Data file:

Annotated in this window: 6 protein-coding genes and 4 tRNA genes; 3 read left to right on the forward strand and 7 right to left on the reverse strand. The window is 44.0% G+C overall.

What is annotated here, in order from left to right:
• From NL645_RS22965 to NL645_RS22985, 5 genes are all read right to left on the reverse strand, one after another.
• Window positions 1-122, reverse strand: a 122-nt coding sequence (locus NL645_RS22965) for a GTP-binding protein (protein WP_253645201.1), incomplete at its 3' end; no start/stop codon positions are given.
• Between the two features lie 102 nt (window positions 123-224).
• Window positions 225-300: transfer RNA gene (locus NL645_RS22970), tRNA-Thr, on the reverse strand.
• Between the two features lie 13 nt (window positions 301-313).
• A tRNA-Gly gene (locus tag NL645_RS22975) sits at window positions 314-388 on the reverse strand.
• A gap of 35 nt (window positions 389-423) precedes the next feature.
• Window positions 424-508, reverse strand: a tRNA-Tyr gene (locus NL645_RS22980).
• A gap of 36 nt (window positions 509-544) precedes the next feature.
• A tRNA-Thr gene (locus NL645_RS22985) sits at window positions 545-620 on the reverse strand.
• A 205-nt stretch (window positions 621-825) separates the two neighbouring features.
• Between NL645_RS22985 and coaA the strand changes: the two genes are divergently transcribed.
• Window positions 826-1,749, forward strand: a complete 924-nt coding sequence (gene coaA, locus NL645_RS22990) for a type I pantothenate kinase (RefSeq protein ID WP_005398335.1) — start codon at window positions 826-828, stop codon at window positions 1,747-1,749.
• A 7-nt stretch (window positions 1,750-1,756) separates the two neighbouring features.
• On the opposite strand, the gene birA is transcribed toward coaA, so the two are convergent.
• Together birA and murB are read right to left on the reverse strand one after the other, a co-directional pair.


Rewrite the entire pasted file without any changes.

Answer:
Annotated in this window: 6 protein-coding genes and 4 tRNA genes; 3 read left to right on the forward strand and 7 right to left on the reverse strand. The window is 44.0% G+C overall.

What is annotated here, in order from left to right:
• From NL645_RS22965 to NL645_RS22985, 5 genes are all read right to left on the reverse strand, one after another.
• Window positions 1-122, reverse strand: a 122-nt coding sequence (locus NL645_RS22965) for a GTP-binding protein (protein WP_253645201.1), incomplete at its 3' end; no start/stop codon positions are given.
• Between the two features lie 102 nt (window positions 123-224).
• Window positions 225-300: transfer RNA gene (locus NL645_RS22970), tRNA-Thr, on the reverse strand.
• Between the two features lie 13 nt (window positions 301-313).
• A tRNA-Gly gene (locus tag NL645_RS22975) sits at window positions 314-388 on the reverse strand.
• A gap of 35 nt (window positions 389-423) precedes the next feature.
• Window positions 424-508, reverse strand: a tRNA-Tyr gene (locus NL645_RS22980).
• A gap of 36 nt (window positions 509-544) precedes the next feature.
• A tRNA-Thr gene (locus NL645_RS22985) sits at window positions 545-620 on the reverse strand.
• A 205-nt stretch (window positions 621-825) separates the two neighbouring features.
• Between NL645_RS22985 and coaA the strand changes: the two genes are divergently transcribed.
• Window positions 826-1,749, forward strand: a complete 924-nt coding sequence (gene coaA, locus NL645_RS22990) for a type I pantothenate kinase (RefSeq protein ID WP_005398335.1) — start codon at window positions 826-828, stop codon at window positions 1,747-1,749.
• A 7-nt stretch (window positions 1,750-1,756) separates the two neighbouring features.
• On the opposite strand, the gene birA is transcribed toward coaA, so the two are convergent.
• Together birA and murB are read right to left on the reverse strand one after the other, a co-directional pair.